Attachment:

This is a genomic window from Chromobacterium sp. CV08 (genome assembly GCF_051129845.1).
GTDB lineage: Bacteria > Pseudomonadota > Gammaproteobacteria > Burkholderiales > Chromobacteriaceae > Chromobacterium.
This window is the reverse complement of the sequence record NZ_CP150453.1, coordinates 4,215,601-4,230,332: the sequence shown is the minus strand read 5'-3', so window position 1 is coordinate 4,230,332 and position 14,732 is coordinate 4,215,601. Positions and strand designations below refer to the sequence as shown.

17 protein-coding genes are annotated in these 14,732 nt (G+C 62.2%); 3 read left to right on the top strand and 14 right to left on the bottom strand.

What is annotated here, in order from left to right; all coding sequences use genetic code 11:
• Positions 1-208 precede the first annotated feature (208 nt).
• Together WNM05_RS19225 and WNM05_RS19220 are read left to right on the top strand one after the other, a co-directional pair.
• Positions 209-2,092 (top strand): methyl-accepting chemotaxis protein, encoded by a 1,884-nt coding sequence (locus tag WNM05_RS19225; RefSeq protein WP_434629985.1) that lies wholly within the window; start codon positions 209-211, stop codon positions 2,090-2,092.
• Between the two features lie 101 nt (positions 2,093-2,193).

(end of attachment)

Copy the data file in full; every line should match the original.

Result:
This is a genomic window from Chromobacterium sp. CV08 (genome assembly GCF_051129845.1).
GTDB lineage: Bacteria > Pseudomonadota > Gammaproteobacteria > Burkholderiales > Chromobacteriaceae > Chromobacterium.
This window is the reverse complement of the sequence record NZ_CP150453.1, coordinates 4,215,601-4,230,332: the sequence shown is the minus strand read 5'-3', so window position 1 is coordinate 4,230,332 and position 14,732 is coordinate 4,215,601. Positions and strand designations below refer to the sequence as shown.

17 protein-coding genes are annotated in these 14,732 nt (G+C 62.2%); 3 read left to right on the top strand and 14 right to left on the bottom strand.

What is annotated here, in order from left to right; all coding sequences use genetic code 11:
• Positions 1-208 precede the first annotated feature (208 nt).
• Together WNM05_RS19225 and WNM05_RS19220 are read left to right on the top strand one after the other, a co-directional pair.
• Positions 209-2,092 (top strand): methyl-accepting chemotaxis protein, encoded by a 1,884-nt coding sequence (locus tag WNM05_RS19225; RefSeq protein WP_434629985.1) that lies wholly within the window; start codon positions 209-211, stop codon positions 2,090-2,092.
• Between the two features lie 101 nt (positions 2,093-2,193).